Fail on first 2-pt, convert on second =
    0.55 * 0.45 = 0.25...tied

    Fail on both 2-pt =
    0.55 * 0.55 = 0.30...down by 2

    In total, by going for the 2-pt conversion, you have a 70% chance of being tied or ahead, and only a 30% chance of being behind.

    That's much better than the 50% chance you get by kicking both XPs, and taking your chances in OT.

  9. Anonymous says:

    Agreed, but do you think more than 1 NFL coach ( maybe Belichek) would go for 2 here?

  10. Brian Burke says:

    I'm not sure, but I'd love to see the press conference after the game in which a coach tries to explain the logic to the media!

  11. Devin Bachelder says:

    While I agree with your conclusion on the 2-pt analysis, I don't agree with how you got there. Comparing the 70% chance of being ahead or tied to the 50% of being ahead or tied after overtime is not the best comparison. What should really be compared are the probabilities of winning alone. Kicking two extra points gives a 99% chance of being tied or ahead which would appear to be even better than the 70%. The probability of winning should be isolated to provide the proper comparison.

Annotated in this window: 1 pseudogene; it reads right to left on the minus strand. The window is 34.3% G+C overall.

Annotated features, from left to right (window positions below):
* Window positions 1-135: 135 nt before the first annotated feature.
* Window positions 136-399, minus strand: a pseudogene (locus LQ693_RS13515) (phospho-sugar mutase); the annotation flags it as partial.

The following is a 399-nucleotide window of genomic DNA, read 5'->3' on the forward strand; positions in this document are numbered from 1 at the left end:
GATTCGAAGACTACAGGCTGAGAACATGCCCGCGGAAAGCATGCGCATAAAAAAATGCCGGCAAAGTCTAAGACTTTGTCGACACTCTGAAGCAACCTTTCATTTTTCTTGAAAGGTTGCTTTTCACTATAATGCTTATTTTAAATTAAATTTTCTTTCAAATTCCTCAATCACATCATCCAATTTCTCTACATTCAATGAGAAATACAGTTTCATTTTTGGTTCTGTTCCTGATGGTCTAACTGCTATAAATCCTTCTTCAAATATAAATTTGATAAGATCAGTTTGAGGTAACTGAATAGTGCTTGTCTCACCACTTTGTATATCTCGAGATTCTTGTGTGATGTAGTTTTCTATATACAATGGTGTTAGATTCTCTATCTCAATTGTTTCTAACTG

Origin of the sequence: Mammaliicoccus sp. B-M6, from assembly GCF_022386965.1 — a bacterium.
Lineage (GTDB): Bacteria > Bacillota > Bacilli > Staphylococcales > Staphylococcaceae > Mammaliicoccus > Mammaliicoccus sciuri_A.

By going for two, the probability of being tied is .25 and the probability of winning in regulation is .45, as you had noted, while the probability of going to overtime is .25 and given overtime, the probability of winning is roughly .5 (I'm assuming that the probability of being tied after overtime is quite small). So the total probability of winning is:

    .45 + (.25 x .50) = .575